Eric Pickles would like to throw his mobile phone at Gordon Brown
“A Blackberry would be the perfect parting gift for our dear Prime Minister.
The Conservative Party chairman was speaking at a panel event near Westminster on Thursday evening.
Responding to an audience question about the potential recipients of flying office stationary Pickles added: “In my own office I have a yellow rubber banana in tribute to Mr Miliband.”
Also on the panel at the Total Politics Question Time event were Harrow East Labour MP Tony McNulty and Liberal Democrat MP Tom Brake. The politicians were joined by the Independent’s chief political commentator, Steve Richards, and Tory commentator Iain Dale as the chair.
Dominating discussion was the subject of bullying in Downing Street, following the allegations made in journalist Andrew Rawnsley’s new book.
Pickles said it was ‘worrying’ that “because [Darling] says the bleeding obvious then the forces of hell are released on him.”
“I can’t imagine Andrew Rawnsley has made those things up,” added the MP for Brentwood and Ongar.
“We’ve all seen documentaries on neighbours from hell but never imagined it would be in Ten Downing Street.”
Pickles said the test for a good boss was somebody who would help you out of a mess and who you could take bad news to.
“I don’t think I’d like to see Gordon Brown with bad news,” he said.
But McNulty, ever the loyal Labour man, dismissed the concerns, saying that when he had worked closely with Brown over he 42 days detention issue, Brown had not raised his voice at him.
“I raised my voice, but that’s another story for Andrew Rawnsley’s next book!”
“People lose their temper in high octane situations – shock horror,” he said. “I’m sure it will be a very nice book but I don’t believe that it is gospel.”
“You can’t have a convivial relationship between a prime minister and a chancellor all the time.”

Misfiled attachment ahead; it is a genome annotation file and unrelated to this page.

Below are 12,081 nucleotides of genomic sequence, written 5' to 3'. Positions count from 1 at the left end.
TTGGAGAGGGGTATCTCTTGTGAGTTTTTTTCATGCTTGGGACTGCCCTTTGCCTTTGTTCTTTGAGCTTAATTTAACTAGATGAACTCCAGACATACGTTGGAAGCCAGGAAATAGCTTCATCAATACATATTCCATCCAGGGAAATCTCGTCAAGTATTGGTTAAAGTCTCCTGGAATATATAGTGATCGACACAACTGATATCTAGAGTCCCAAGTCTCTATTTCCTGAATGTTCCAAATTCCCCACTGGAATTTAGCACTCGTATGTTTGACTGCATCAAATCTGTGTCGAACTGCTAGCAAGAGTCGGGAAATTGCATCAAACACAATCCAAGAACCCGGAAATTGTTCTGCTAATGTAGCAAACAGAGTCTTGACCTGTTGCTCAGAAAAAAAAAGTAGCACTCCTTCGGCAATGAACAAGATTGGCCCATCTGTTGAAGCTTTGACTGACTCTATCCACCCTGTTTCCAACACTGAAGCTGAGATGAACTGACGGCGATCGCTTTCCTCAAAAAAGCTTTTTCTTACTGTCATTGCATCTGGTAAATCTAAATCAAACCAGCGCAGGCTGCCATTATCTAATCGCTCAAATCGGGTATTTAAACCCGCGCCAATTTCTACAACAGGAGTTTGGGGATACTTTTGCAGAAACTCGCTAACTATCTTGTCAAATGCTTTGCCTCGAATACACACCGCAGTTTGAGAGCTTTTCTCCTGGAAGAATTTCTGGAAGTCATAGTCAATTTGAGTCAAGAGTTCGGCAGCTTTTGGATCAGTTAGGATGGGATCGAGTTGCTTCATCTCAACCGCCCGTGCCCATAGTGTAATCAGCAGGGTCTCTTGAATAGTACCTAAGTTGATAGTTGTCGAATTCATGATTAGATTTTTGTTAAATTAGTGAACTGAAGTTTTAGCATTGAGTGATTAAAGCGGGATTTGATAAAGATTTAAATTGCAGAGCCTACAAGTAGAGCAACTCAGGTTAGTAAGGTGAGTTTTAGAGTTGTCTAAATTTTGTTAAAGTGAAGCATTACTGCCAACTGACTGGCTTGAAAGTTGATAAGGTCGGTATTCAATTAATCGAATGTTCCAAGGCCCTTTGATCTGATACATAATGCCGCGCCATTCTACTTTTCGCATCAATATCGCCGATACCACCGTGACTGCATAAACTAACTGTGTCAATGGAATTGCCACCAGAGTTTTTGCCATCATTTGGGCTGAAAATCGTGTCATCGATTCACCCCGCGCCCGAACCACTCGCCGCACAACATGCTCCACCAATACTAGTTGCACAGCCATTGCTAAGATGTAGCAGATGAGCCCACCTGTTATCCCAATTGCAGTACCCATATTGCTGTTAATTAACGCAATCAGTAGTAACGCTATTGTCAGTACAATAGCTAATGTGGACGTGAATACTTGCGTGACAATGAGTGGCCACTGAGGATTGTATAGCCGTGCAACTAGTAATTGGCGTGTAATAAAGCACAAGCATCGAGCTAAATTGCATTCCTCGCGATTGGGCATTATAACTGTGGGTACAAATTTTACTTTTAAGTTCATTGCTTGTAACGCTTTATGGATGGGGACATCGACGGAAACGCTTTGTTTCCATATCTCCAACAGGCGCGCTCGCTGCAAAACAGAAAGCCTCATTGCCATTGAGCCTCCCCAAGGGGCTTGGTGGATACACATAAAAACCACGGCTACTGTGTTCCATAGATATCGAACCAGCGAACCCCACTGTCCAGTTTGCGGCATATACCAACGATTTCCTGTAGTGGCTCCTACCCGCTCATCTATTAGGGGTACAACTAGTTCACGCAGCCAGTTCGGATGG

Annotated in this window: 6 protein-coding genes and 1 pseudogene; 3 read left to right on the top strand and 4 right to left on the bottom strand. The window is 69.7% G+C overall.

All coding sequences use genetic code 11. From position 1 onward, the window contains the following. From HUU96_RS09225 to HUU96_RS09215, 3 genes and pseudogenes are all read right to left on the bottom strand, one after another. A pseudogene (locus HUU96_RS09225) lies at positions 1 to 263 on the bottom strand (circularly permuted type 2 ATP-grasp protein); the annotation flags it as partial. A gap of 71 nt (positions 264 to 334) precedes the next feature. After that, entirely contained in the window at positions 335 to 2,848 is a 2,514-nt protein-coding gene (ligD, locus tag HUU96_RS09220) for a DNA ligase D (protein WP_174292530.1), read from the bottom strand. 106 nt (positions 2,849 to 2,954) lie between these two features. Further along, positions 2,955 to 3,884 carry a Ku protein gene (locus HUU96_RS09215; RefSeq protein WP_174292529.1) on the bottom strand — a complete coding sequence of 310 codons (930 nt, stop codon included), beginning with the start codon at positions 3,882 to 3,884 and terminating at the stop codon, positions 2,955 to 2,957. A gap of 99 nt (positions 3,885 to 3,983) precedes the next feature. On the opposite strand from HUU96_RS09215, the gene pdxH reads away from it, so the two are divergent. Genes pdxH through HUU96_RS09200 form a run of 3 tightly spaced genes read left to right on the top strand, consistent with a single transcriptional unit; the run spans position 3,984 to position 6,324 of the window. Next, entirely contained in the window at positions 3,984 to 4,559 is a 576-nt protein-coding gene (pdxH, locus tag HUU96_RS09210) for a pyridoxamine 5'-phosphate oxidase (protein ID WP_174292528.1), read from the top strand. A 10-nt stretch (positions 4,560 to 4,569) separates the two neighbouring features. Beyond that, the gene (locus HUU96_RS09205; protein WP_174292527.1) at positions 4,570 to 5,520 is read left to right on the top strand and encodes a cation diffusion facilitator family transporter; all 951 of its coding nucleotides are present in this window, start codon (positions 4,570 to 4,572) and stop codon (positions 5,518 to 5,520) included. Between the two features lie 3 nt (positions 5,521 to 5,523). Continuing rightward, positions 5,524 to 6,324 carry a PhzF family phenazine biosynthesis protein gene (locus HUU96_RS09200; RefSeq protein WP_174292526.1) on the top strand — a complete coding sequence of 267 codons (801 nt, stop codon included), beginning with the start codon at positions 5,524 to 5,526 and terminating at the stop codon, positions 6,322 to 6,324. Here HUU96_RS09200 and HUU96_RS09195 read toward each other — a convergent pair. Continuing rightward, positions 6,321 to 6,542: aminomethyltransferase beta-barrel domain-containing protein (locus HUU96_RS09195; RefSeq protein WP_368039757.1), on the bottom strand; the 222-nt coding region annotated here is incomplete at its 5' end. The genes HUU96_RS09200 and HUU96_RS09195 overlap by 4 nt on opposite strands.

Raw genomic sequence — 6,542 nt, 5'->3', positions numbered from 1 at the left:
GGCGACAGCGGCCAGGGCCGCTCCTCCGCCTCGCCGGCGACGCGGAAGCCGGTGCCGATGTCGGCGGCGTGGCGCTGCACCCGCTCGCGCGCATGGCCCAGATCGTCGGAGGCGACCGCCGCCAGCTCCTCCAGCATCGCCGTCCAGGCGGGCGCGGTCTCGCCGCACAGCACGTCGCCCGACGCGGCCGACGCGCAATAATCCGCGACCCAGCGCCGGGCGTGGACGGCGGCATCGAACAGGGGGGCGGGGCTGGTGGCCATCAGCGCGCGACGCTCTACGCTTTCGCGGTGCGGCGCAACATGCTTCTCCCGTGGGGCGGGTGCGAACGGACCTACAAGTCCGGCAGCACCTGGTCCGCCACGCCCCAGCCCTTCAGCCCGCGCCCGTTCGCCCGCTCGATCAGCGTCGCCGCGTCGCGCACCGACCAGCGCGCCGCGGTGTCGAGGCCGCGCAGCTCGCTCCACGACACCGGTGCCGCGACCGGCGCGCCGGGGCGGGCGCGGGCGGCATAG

Meanwhile Brake admitted we had not learnt anything ‘in relation to what goes on behind closed doors’ but said he could not imagine Lib Dem leader Nick Clegg throwing anything at his staff.
Richards said Rawnsley was a genius ‘for telling us something we already know’ although he hypothesised that some of the stories had been ’embroidered’.
“I would also say, so what?” he admitted.
“I tried to get worked up and excited and I really can’t. These things are always more complicated than we see when they are written about.”
In fact, Richards said a calm leader was the exception and not the rule.
Citing examples of Wilson and Thatcher’s staff finding them difficult to work with, he added: “For Major they had to hide the Evening Standard from him.”
Richards said Tony Blair was unusual for his calmness in difficult situations.
“Blair is an aberration, during crises he was extraordinarily calm.”
Recalling that when Blair sacked Blunkett for the second time he had been scheduled to meet the then prime minister for coffee, Richards said he had been surprised the meeting had not been cancelled.
“I was waiting for him to cancel but there was no cancellation,” he said. ” He had sacked a close friend for the second time and he says ‘hi, how are you, great to see you’ and spoke for an hour about public service reform.
“There was this total meltdown but he was absolutely fine, and that was weird,” said Richards.
“There’s an authenticity about Brown’s weirdness.”
The panel also discussed all-women shortlists for parliamentary seats, accountability and predictions for the next election, with some time reserved to discuss the future of Peter Mandelson.
For Brake, it was ‘anyones guess’ what the oft-referred to Prince of Darkness would do next.
“He can turn his hand to anything,” he said.
Richards said it would not be the last of him even if Labour were to lose the election. “He sees his role to try to keep the whole show on the road,” said Richards.
“He’s utterly tribal and will be heavily involved in choosing Gordon Browns successor if Labour were to lose.”
For Pickles, the answer was obvious.
“I think he will be a chat show host.”